ISU Research Developing Pennycress Cover Crop Gets $13M Grant From DOE
An Illinois State University researcher’s project is getting a $13 million boost from the U.S. Department of Energy.
Professor of genetics John Sedbrook is leading development of a new cover crop called pennycress, with the goal of genetically strengthening the plant for use in sustainable energy and biofuels.
“What’s so special about it is it has an extreme cold tolerance, it produces a lot of seeds,” Sedbrook said. “It’s actually a relative of canola and we’ve made genetic changes to it that it now has the same oil and seed meal qualities as canola. We can grow it in the off-season here in the Midwest, planting it after corn and harvesting right before we put in soybeans.”
Sedbrook is working with the St. Louis-based CoverCress Inc. and a number of other institutions to bring the crop to market within the next two years. Last year, the project received $10 million from the U.S. Department of Agriculture. Sedbrook said that funding allowed them to put the finishing touches on the initial version of the crop.
With this next round of funding from the engergy department, Sedbrook said they’ll look to make the crop more resilient and consistent in producing seeds.
Researchers are doing that with the help of ecology enthusiasts. Sedbrook said they’re using a website called iNaturalist—and it’s companion app Seek—to find variations of pennycross from around the world.
“You can go out with your smartphone and point it at a plant or animal … and it will actually ID the plant or animal for you, and then you can post that on the internet,” he said. “Every day, we look for people posting about pennycress and then we message them and ask if they can send us seed.”
Sedbrook said they’ve already received seeds from places like from Russia, Ukraine, England, and Germany.
“We’ll be interrogating the genes in those different plants that are growing in all different sorts of environments—where it’s hot, where it’s cold, where it’s dry, different light conditions,” he said. “Then with supercomputing, we can tease out these genes that will make the plant more resilient to these different stresses. That’s what will go into this crop in future generations.”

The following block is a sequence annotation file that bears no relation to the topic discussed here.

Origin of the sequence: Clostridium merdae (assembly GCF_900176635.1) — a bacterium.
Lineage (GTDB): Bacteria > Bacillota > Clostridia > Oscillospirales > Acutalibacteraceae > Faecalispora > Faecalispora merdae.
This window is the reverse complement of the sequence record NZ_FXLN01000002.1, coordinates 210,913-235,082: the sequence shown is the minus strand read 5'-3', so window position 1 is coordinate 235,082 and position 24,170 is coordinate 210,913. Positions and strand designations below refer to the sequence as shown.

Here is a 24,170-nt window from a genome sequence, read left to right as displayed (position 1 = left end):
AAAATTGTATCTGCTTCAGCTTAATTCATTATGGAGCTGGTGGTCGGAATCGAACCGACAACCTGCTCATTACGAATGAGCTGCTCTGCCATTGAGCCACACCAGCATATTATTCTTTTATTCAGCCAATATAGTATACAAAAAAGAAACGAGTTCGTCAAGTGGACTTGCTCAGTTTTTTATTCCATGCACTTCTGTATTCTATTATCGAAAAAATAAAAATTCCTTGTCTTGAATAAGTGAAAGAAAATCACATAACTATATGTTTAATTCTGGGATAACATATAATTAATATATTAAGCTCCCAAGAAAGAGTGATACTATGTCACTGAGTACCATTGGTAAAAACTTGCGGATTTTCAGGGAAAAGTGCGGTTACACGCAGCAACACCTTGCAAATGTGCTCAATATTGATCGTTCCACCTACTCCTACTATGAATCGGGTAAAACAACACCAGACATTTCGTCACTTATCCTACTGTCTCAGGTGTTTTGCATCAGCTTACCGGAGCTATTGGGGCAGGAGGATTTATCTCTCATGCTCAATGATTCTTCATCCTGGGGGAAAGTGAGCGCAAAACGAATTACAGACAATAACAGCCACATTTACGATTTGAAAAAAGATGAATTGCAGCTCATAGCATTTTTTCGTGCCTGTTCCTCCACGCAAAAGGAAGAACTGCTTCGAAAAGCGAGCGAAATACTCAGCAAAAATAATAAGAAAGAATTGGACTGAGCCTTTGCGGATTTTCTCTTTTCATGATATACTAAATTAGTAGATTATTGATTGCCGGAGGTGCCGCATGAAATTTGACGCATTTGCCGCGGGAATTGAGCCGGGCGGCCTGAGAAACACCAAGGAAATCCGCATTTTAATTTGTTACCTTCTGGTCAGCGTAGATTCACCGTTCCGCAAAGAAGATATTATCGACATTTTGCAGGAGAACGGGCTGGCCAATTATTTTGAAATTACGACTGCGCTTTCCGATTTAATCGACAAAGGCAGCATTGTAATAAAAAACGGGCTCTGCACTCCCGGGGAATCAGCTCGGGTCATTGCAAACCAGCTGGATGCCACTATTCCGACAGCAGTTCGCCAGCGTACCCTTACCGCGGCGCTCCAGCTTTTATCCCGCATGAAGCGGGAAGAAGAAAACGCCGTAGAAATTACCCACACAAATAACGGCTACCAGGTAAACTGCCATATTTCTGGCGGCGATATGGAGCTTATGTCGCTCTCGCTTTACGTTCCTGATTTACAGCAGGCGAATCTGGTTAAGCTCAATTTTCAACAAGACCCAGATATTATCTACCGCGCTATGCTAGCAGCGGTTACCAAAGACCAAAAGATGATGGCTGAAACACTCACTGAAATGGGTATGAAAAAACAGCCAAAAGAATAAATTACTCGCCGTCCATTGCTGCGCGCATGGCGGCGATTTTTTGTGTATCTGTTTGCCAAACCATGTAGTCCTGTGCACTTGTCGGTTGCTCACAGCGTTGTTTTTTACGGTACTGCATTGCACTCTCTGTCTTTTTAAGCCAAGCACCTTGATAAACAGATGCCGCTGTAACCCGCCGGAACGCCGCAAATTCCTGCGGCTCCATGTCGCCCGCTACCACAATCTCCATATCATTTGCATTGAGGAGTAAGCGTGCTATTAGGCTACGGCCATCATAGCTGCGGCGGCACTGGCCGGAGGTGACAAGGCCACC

Once the pennycress crop goes to market, Sedbrook said it could be a boon for the agriculture industry. Some varieties can produce 65 gallons of oil per acre that can be converted into biodiesel.
“Nobody’s going to get really rich off of this, but along the entire value chain, it’s going to be adding money to the bottom line, which we really need in these tough economic times--especially for farmers.”
Sedbrook said what makes it a win-win is the substantial environmental benefits.
“In the fall through spring, if you drive out in the countryside—especially here in Illinois—you see very little on the fields. There’s no cover crops being planted. If you look nationally, there’s only about 5% of the land planted in cover crops, which is totally unnatural. The land is not meant to be sitting empty,” he said.
Farmers could plant grasses, radishes, or any other cover crop, he said. The problem is, they aren’t very lucrative crops.
“Pennycress is one of the only cover crops, if not the only cover crop, that has those environmental benefits and yet farmers can make some money off it at the same time, which will help encourage adoption of this new crop.”
Of the $13 million DOE grant, $1.8 million will go directly to ISU. Other institutions partnering on the project include the Carnegie Institution for Science, the University of Minnesota, Western Illinois University, Washington State University, and Ohio State University.
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